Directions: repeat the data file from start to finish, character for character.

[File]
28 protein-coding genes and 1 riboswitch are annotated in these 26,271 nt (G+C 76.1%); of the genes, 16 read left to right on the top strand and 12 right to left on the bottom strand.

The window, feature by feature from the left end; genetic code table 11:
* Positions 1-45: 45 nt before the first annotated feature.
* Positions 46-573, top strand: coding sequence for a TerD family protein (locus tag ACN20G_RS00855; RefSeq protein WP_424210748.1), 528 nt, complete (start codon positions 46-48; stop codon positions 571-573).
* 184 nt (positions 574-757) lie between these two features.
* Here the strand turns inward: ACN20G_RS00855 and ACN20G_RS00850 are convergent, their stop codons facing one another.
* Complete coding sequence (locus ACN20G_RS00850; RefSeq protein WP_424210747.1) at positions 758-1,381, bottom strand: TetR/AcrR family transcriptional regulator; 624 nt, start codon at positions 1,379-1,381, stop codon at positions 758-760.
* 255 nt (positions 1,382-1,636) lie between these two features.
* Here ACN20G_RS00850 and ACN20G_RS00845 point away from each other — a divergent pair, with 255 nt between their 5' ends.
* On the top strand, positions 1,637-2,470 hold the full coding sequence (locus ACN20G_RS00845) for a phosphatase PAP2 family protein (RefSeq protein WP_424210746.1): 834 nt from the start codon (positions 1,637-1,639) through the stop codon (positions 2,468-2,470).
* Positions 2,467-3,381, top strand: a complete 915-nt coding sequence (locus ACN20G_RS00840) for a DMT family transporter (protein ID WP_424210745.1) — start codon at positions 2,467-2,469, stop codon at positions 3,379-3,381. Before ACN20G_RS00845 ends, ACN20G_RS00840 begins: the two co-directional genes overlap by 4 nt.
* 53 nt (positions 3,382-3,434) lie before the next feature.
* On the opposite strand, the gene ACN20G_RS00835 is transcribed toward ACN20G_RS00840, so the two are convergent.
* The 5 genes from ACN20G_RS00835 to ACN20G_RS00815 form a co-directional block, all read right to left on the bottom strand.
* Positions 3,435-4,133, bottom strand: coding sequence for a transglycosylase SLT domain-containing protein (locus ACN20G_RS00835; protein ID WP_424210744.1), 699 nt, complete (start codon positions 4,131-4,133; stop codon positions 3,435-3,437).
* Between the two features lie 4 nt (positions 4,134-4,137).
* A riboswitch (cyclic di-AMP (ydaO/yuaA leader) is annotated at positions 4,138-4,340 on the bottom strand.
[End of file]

28 protein-coding genes and 1 riboswitch are annotated in these 26,271 nt (G+C 76.1%); of the genes, 16 read left to right on the top strand and 12 right to left on the bottom strand.

The window, feature by feature from the left end; genetic code table 11:
* Positions 1-45: 45 nt before the first annotated feature.
* Positions 46-573, top strand: coding sequence for a TerD family protein (locus tag ACN20G_RS00855; RefSeq protein WP_424210748.1), 528 nt, complete (start codon positions 46-48; stop codon positions 571-573).
* 184 nt (positions 574-757) lie between these two features.
* Here the strand turns inward: ACN20G_RS00855 and ACN20G_RS00850 are convergent, their stop codons facing one another.
* Complete coding sequence (locus ACN20G_RS00850; RefSeq protein WP_424210747.1) at positions 758-1,381, bottom strand: TetR/AcrR family transcriptional regulator; 624 nt, start codon at positions 1,379-1,381, stop codon at positions 758-760.
* 255 nt (positions 1,382-1,636) lie between these two features.
* Here ACN20G_RS00850 and ACN20G_RS00845 point away from each other — a divergent pair, with 255 nt between their 5' ends.
* On the top strand, positions 1,637-2,470 hold the full coding sequence (locus ACN20G_RS00845) for a phosphatase PAP2 family protein (RefSeq protein WP_424210746.1): 834 nt from the start codon (positions 1,637-1,639) through the stop codon (positions 2,468-2,470).
* Positions 2,467-3,381, top strand: a complete 915-nt coding sequence (locus ACN20G_RS00840) for a DMT family transporter (protein ID WP_424210745.1) — start codon at positions 2,467-2,469, stop codon at positions 3,379-3,381. Before ACN20G_RS00845 ends, ACN20G_RS00840 begins: the two co-directional genes overlap by 4 nt.
* 53 nt (positions 3,382-3,434) lie before the next feature.
* On the opposite strand, the gene ACN20G_RS00835 is transcribed toward ACN20G_RS00840, so the two are convergent.
* The 5 genes from ACN20G_RS00835 to ACN20G_RS00815 form a co-directional block, all read right to left on the bottom strand.
* Positions 3,435-4,133, bottom strand: coding sequence for a transglycosylase SLT domain-containing protein (locus ACN20G_RS00835; protein ID WP_424210744.1), 699 nt, complete (start codon positions 4,131-4,133; stop codon positions 3,435-3,437).
* Between the two features lie 4 nt (positions 4,134-4,137).
* A riboswitch (cyclic di-AMP (ydaO/yuaA leader) is annotated at positions 4,138-4,340 on the bottom strand.